I think you may be right about the South. We live in the West, and nobody really cares what color you are, for the most part. I guess I have seen a little racism, once it was comments against a Native American and once something against a Japanese student who was friends with one of the Japanese students living with us. But overall, people are pretty laid back about race and interracial marriages etc.
I think your concerns are probably justified and all the ideas mentioned so far good. But I have some mixed race friends from bi-racial families who have never gone through that fabled 'identity crisis' of not feeling that they fully belong to either world. These are people who are very comfortable with who they are, can navigate easily through most social settings and don't seem to think that it's that important that they look a little different from others in their family.
Dear Anandamama, were these people adopted? Or did they have parents who were black and white? Just curious, because from what I have read it is harder for adoptive kids because they don't have that sort of connection in terms of biology so it is important to expose adopted kids to people who look like them to help with racial and cultural identity-that is the advice I have been given by trans racial adoptees to help my daughter on her journey...But if the people you are speaking about are adopted then that is heartening to know that not every trans racial adopted child has identity issues- still I like the idea of diversity just to be safe... :)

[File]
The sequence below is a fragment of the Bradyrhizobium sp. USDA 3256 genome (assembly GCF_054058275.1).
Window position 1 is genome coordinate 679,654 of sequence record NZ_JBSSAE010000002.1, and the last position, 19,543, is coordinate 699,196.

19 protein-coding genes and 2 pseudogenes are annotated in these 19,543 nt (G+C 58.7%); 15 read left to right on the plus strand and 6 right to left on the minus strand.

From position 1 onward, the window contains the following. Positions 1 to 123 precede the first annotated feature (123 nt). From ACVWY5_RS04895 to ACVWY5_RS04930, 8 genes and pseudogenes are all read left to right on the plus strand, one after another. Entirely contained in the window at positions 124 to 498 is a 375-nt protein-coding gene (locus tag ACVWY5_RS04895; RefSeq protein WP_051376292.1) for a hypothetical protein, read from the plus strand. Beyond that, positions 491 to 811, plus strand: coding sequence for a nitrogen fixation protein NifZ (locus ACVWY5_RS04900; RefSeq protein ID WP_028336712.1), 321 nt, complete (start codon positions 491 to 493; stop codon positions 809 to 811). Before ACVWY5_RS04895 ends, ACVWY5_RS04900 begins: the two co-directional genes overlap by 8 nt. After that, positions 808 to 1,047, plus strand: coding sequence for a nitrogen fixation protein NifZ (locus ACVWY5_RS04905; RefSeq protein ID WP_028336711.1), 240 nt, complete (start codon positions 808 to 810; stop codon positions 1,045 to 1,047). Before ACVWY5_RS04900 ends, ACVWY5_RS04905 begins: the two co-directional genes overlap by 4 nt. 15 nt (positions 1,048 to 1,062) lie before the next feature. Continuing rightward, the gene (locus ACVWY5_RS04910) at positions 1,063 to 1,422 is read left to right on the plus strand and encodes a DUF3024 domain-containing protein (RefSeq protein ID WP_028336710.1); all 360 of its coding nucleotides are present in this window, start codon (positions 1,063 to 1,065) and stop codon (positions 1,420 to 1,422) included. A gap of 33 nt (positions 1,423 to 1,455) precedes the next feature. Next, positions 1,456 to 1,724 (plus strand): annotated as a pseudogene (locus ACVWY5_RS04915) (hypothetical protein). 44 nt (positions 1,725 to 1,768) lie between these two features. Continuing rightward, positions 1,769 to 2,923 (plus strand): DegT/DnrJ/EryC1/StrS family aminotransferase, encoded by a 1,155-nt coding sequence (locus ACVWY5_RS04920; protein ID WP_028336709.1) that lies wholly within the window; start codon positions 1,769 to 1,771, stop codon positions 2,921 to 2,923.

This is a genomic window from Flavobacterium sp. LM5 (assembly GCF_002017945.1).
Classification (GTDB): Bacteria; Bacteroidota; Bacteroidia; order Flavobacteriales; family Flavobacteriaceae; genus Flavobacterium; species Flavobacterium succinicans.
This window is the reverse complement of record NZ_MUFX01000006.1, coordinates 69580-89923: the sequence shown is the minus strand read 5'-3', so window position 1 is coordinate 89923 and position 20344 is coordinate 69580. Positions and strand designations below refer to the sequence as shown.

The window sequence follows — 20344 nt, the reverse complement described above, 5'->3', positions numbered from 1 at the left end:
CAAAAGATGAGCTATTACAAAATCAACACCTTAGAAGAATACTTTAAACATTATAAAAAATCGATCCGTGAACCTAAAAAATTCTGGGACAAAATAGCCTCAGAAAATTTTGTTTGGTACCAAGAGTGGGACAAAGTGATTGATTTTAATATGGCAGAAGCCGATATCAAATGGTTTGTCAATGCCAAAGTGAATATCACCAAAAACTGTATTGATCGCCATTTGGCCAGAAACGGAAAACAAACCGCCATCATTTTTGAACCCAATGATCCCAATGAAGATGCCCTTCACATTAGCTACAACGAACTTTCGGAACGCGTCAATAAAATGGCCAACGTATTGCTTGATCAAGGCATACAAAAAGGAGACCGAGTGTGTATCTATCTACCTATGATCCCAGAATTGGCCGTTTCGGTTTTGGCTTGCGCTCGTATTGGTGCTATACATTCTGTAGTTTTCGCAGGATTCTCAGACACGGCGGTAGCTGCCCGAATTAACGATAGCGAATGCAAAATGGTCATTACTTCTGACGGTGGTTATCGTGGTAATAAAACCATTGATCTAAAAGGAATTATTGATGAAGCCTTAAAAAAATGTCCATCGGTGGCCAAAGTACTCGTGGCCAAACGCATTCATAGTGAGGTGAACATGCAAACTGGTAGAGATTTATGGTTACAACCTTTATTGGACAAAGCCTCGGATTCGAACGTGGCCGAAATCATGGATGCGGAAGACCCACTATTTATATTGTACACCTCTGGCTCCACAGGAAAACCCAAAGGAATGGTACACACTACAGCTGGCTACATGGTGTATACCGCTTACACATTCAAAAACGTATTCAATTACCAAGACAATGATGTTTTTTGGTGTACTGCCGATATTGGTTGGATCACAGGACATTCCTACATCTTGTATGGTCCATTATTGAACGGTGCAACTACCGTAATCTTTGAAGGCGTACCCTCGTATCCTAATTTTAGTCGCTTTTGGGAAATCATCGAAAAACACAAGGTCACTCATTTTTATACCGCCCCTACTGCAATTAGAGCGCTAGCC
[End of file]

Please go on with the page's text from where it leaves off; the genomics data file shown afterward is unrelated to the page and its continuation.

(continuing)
We are a little different as DH is black, I am white, DS is bi-racial, DD is black, and FDD is a mix, but mostly black with what we think is some French Cajun in there. I also joined a local trans-racial adoption group. I tried to join an AA playgroup and the women decided that I wasn't the right "fit", they wouldn't feel comfortable "letting their hair down" around me. I was mad, but realized that I have huge resources for DD and they didn't matter if they were that close-minded. We have a family that we are great friends with that have three adopted black kids (all around the same ages as our kids), I run an Multiracial playgroup, and I participate in the transracial group (which is mostly all adoption). I also go to the foster parent cluster meetings with the kids where they have child care. I may be naive, but I think that my kids will be okay.
Maybe create a meetup group for multiracial families and start organizing some playdates. I like my group because we have such huge diversity in it from same sex mexican/white moms with a kid, to transracial adoption, to indian\white, black/white families, and so . It has been great for my kids to see families can consist of so many different options.